Update nested properties in a State object in React

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Borislav Hadzhiev

Wed Apr 27 20222 min read

Update nested properties in a State object in React #

To update nested properties in a state object in React:

  1. Pass a function to setState to get access to the current state object.
  2. Use the spread syntax (...) to create a shallow copy of the object and the nested properties.
  3. Override the properties you need to update.
App.js
import {useState} from 'react'; export default function App() { const initialState = { name: 'Alice', address: { country: 'Austria', coords: [1, 2], }, }; const [employee, setEmployee] = useState(initialState); const updateNestedProps = () => { setEmployee(current => { // 👇️ using spread syntax (...) return { ...current, address: { ...current.address, // 👇️ override value for nested country property country: 'Germany', }, }; }); }; return ( <div> <button onClick={updateNestedProps}>Click</button> <h4>{JSON.stringify(employee, null, 4)}</h4> </div> ); }

update nested state property

We used the spread syntax (...) to unpack the key-value pairs of the objects into a new object creating shallow copies.

App.js
const employee = { name: 'Alice', address: { country: 'Austria', coords: [1, 2], }, }; const newEmployee = { ...employee, address: { ...employee.address, // 👇️ override country property country: 'Germany', }, }; // 👇️ newEmployee.address.country is 'Germany' now console.log(newEmployee);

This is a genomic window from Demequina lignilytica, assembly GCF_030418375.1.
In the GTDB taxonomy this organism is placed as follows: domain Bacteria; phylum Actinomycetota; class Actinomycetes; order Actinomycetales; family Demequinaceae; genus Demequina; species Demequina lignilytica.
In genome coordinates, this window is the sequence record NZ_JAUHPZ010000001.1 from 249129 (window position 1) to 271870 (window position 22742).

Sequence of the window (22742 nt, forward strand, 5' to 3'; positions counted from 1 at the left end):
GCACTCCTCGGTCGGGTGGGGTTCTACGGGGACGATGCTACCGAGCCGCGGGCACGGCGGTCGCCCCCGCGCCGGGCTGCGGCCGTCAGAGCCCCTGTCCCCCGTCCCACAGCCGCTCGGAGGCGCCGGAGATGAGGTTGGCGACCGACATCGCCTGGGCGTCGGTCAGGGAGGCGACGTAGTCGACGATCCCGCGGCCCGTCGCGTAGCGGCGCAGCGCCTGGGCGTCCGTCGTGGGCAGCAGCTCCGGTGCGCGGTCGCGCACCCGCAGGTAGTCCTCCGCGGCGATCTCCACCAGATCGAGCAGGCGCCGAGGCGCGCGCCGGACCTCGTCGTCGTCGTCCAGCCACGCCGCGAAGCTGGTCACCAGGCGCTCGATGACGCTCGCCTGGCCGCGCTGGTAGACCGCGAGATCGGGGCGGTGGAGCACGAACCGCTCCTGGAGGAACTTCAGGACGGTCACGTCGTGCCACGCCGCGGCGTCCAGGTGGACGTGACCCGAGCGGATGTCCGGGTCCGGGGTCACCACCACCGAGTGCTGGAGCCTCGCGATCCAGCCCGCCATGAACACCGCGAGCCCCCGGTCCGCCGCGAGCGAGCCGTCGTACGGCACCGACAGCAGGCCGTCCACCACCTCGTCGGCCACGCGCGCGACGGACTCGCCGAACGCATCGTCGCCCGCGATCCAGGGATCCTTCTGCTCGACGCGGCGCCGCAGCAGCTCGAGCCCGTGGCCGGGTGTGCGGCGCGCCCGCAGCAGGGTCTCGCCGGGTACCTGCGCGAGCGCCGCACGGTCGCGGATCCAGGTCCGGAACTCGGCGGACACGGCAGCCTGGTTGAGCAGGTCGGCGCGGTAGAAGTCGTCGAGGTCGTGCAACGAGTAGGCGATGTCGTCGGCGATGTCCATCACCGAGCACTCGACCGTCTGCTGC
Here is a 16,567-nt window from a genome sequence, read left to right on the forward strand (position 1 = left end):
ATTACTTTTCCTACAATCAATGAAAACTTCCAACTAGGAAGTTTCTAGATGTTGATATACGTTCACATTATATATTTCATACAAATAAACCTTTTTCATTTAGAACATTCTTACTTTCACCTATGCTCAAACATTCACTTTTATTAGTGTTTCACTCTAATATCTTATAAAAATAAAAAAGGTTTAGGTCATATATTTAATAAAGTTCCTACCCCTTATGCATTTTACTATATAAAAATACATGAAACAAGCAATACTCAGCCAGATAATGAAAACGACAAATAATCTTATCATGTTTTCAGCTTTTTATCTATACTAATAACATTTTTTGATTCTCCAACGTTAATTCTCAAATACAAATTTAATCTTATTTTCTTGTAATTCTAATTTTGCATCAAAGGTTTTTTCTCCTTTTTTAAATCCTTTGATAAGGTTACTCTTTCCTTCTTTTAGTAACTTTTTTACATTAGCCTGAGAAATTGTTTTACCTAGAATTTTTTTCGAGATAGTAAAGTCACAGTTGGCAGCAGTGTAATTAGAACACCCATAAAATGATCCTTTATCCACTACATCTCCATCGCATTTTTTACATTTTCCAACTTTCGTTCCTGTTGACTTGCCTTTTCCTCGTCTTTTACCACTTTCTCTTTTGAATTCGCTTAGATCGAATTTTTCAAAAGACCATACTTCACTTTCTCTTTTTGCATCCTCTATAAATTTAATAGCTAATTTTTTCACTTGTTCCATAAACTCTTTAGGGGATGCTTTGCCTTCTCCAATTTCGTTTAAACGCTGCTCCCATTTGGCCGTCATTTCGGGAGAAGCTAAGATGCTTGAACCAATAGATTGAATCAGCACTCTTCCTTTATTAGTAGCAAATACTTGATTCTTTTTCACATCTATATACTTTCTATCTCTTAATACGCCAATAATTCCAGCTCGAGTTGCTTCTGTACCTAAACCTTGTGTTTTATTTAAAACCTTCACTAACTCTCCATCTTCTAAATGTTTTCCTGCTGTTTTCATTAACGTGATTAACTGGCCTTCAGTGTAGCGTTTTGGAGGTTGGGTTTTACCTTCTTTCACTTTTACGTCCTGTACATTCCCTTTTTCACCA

Notice that we aren't directly mutating the state object in any way.

We are unpacking the key-value pairs of the state object into a new object and overriding the properties we want to update.

The country property overrides the property with the same name that exists on the object because we provided it after using the spread syntax.

We passed a function to setState, because the function is guaranteed to be invoked with the current (most up to date) state.

App.js
const updateNestedProps = () => { setEmployee(current => { // 👇️ using spread syntax (...) return { ...current, address: { ...current.address, // 👇️ override value for nested country property country: 'Germany', }, }; }); };

When the next state is computed using the previous state, pass a function to setState.

Otherwise, we might get some weird race condition if the state object we have access to does not represent the most up to date value.

Alternatively, you can create a copy of the nested object and directly update the property on the copy.

App.js
import {useState} from 'react'; export default function App() { const initialState = { name: 'Alice', address: { country: 'Austria', coords: [1, 2], }, }; const [employee, setEmployee] = useState(initialState); const updateNestedProps = () => { setEmployee(current => { // 👇️ get copy of nested object const address = {...current.address}; address.country = 'Germany'; return {...current, address}; }); }; return ( <div> <button onClick={updateNestedProps}>Click</button> <h4>{JSON.stringify(employee, null, 4)}</h4> </div> ); }

This example achieves the same result, however is a bit more difficult to read and a bit more tricky.

We created a copy of the state.address object and directly updated the country property on the copy.

Then we set the address property in the new state object to the copy we updated.

Which approach you pick is a matter of personal preference. I'd go with the first example because it is much more intuitive to simply override the properties we want to update.

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